It ain’t easy getting a cultural event off the ground in this country. State support for such enterprise is generally minimal to nonexistent, and even if you do manage to scrape together the wherewithal for the launch, repeating the feat year after year can be a taxing exercise.
Saxophonist-educator Amikam Kimmelman, who founded the Jaffa Jazz Festival a couple of years ago, will present his third lineup of foreign and domestic acts September 14 to 16 at the Mandel Cultural Center in Jaffa. The three-dayer takes in 13 shows, with the artist roster featuring musicians from France, Germany, Romania, Sweden, Finland, the Netherlands, Austria, Belgium, Switzerland and Israel.
Some of the performers are returnees, such as Dutch pianist Mike Del Ferro and French trumpeter-vocalist Jean Loup Longnon. And the festival is proud to welcome Billy Cobham. The 73-year-old drummer, who was born in Panama, grew up in the States and has resided in Switzerland for close to three decades, has been at the forefront of the global jazz community for nigh on half a century. His discography and gig history features confluences with such jazz luminaries as trumpeter Miles Davis, bassman Ron Carter and pianist Kenny Barron, as well as extra-mural forays with the likes of rock bassist Jack Bruce and fusion keyboardist Jan Hammer.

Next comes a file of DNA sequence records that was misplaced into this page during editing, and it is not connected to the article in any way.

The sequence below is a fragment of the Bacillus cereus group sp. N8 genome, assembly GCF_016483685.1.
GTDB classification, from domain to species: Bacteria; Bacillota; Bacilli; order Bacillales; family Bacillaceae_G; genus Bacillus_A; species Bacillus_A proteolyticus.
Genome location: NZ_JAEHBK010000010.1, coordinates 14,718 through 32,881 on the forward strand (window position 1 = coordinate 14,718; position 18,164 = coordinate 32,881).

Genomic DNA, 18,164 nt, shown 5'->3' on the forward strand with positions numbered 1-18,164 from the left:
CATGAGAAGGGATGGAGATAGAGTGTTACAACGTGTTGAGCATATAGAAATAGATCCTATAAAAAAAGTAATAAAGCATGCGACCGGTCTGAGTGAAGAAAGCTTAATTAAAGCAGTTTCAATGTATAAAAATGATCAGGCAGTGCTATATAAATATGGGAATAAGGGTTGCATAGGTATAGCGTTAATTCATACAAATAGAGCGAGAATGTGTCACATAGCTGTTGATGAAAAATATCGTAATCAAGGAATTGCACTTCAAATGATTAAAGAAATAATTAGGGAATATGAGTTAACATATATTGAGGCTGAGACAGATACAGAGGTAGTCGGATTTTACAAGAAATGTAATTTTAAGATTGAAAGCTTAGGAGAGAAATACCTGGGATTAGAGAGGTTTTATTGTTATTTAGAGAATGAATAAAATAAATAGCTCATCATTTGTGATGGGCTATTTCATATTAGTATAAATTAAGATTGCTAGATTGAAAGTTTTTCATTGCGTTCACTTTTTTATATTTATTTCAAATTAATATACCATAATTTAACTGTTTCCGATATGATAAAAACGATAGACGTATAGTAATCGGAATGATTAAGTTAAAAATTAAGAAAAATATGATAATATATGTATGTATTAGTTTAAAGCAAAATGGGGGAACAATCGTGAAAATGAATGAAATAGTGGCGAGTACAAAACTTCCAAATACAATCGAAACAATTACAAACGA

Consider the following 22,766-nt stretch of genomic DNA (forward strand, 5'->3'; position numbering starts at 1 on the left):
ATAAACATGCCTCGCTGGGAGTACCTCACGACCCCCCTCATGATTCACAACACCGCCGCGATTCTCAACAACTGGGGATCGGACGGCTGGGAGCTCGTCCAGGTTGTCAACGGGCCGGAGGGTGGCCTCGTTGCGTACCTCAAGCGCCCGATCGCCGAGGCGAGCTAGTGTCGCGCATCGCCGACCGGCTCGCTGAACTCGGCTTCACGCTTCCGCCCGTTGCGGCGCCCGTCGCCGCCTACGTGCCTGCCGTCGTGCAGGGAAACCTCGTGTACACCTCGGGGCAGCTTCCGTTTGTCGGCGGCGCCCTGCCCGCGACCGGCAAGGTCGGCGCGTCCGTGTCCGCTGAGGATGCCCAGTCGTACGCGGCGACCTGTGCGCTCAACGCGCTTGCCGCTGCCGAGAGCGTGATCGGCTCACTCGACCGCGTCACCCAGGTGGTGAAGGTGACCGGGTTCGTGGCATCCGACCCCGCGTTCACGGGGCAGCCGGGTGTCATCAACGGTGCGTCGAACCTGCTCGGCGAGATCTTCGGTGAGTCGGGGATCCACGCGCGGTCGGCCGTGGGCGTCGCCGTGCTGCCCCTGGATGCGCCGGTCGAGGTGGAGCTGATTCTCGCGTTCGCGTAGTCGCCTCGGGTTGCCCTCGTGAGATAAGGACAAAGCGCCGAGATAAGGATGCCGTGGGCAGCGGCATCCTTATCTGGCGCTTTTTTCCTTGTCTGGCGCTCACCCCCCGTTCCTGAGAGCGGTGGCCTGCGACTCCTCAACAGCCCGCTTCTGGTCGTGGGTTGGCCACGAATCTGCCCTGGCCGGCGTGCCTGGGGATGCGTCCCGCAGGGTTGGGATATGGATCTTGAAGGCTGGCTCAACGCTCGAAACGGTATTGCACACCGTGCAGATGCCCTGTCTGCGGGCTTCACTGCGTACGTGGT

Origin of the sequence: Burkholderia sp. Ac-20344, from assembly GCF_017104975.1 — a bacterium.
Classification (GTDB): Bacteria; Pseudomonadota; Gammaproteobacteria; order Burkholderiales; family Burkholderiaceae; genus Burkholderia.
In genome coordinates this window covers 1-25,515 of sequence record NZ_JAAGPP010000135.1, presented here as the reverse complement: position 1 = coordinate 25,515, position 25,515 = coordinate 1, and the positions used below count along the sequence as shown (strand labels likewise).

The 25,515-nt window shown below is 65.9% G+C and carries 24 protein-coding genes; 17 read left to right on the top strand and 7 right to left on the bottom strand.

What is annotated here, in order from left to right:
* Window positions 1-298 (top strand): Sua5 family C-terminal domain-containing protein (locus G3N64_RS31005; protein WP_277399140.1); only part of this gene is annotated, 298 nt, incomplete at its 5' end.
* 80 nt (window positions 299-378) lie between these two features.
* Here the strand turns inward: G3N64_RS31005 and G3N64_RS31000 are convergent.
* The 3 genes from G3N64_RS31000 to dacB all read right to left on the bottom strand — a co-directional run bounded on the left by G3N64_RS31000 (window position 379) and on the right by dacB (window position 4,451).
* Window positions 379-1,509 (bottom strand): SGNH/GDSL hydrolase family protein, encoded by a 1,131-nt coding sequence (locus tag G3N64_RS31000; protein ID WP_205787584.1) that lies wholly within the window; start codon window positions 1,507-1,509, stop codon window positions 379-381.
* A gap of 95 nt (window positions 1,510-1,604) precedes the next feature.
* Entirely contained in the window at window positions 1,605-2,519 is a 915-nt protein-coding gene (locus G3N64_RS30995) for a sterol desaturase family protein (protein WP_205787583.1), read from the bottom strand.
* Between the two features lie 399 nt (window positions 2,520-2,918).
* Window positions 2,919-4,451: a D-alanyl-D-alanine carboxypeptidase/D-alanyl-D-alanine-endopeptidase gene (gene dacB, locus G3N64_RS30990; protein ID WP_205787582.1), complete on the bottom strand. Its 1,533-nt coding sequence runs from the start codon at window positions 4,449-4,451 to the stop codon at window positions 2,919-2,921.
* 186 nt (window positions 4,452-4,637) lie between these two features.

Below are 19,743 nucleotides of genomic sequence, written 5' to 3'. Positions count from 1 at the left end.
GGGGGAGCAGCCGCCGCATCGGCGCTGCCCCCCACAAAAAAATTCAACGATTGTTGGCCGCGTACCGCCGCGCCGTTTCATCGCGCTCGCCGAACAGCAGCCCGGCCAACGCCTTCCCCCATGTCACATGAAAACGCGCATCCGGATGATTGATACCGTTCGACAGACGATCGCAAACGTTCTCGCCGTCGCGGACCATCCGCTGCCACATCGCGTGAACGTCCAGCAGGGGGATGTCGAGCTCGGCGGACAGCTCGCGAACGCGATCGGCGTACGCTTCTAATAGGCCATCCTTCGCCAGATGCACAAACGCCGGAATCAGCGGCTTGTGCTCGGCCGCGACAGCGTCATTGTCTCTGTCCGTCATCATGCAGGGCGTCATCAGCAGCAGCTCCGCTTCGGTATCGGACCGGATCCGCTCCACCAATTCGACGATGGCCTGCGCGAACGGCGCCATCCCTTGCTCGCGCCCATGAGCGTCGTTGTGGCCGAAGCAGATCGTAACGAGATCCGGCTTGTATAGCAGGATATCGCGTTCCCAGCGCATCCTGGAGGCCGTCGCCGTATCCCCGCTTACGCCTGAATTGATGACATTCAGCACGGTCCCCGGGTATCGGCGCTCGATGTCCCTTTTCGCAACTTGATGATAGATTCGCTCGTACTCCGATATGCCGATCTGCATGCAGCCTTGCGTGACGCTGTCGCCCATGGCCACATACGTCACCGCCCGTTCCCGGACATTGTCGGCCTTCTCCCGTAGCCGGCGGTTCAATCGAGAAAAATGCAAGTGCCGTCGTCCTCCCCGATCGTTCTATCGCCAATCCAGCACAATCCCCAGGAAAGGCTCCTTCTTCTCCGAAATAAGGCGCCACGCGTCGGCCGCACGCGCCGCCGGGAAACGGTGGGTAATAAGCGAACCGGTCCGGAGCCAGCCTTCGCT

Cobham has strutted his high-energy stuff here several times over the last 30 years or so, including the Red Sea Jazz Festival, and will be kept out of mischief on his upcoming sojourn to Jaffa. All told, he will contribute his powerhouse artistry to four gigs, including the Goodbye Pork Pie Hat tribute to legendary bassist Charles Mingus; the Birdland concert salute to late Austrian-born fusion keyboardist Joe Zawinul; and Take Five, which feeds off material from the iconic eponymous record fronted by pianist Dave Brubeck.
Cobham is also in the lineup of the festival closer, which will feature all nine offshore musicians, under the artistic direction of Jerusalemite saxophonist-trumpeter Mamelo Gaitanopoulos.